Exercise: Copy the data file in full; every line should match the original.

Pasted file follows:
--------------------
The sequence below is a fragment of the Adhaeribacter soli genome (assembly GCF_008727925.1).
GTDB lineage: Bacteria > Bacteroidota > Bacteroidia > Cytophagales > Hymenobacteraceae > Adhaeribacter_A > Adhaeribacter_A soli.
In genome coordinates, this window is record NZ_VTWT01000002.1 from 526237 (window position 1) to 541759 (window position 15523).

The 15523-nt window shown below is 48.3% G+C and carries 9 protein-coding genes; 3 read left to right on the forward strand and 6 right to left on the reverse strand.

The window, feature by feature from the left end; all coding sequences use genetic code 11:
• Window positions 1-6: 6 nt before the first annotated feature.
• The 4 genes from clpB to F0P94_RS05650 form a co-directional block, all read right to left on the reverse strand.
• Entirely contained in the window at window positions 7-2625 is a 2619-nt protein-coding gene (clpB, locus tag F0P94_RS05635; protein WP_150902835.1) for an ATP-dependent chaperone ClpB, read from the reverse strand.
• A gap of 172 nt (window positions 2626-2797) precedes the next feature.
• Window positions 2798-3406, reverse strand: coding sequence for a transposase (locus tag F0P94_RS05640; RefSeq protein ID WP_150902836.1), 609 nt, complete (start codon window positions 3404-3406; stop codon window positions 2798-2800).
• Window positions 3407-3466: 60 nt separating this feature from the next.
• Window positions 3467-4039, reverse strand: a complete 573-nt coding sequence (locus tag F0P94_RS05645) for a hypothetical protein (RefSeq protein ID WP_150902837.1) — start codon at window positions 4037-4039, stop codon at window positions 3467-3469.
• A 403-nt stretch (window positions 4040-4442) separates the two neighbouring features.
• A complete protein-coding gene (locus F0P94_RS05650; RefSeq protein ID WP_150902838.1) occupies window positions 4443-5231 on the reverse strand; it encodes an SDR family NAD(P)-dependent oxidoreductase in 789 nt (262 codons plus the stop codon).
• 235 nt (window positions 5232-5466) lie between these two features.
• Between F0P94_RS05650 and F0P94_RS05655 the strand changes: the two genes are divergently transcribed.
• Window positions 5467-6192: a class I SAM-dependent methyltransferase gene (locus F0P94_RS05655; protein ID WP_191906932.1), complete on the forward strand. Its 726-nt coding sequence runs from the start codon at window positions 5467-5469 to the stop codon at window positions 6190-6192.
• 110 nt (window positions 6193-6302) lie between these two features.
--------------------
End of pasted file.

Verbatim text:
The sequence below is a fragment of the Adhaeribacter soli genome (assembly GCF_008727925.1).
GTDB lineage: Bacteria > Bacteroidota > Bacteroidia > Cytophagales > Hymenobacteraceae > Adhaeribacter_A > Adhaeribacter_A soli.
In genome coordinates, this window is record NZ_VTWT01000002.1 from 526237 (window position 1) to 541759 (window position 15523).

The 15523-nt window shown below is 48.3% G+C and carries 9 protein-coding genes; 3 read left to right on the forward strand and 6 right to left on the reverse strand.

The window, feature by feature from the left end; all coding sequences use genetic code 11:
• Window positions 1-6: 6 nt before the first annotated feature.
• The 4 genes from clpB to F0P94_RS05650 form a co-directional block, all read right to left on the reverse strand.
• Entirely contained in the window at window positions 7-2625 is a 2619-nt protein-coding gene (clpB, locus tag F0P94_RS05635; protein WP_150902835.1) for an ATP-dependent chaperone ClpB, read from the reverse strand.
• A gap of 172 nt (window positions 2626-2797) precedes the next feature.
• Window positions 2798-3406, reverse strand: coding sequence for a transposase (locus tag F0P94_RS05640; RefSeq protein ID WP_150902836.1), 609 nt, complete (start codon window positions 3404-3406; stop codon window positions 2798-2800).
• Window positions 3407-3466: 60 nt separating this feature from the next.
• Window positions 3467-4039, reverse strand: a complete 573-nt coding sequence (locus tag F0P94_RS05645) for a hypothetical protein (RefSeq protein ID WP_150902837.1) — start codon at window positions 4037-4039, stop codon at window positions 3467-3469.
• A 403-nt stretch (window positions 4040-4442) separates the two neighbouring features.
• A complete protein-coding gene (locus F0P94_RS05650; RefSeq protein ID WP_150902838.1) occupies window positions 4443-5231 on the reverse strand; it encodes an SDR family NAD(P)-dependent oxidoreductase in 789 nt (262 codons plus the stop codon).
• 235 nt (window positions 5232-5466) lie between these two features.
• Between F0P94_RS05650 and F0P94_RS05655 the strand changes: the two genes are divergently transcribed.
• Window positions 5467-6192: a class I SAM-dependent methyltransferase gene (locus F0P94_RS05655; protein ID WP_191906932.1), complete on the forward strand. Its 726-nt coding sequence runs from the start codon at window positions 5467-5469 to the stop codon at window positions 6190-6192.
• 110 nt (window positions 6193-6302) lie between these two features.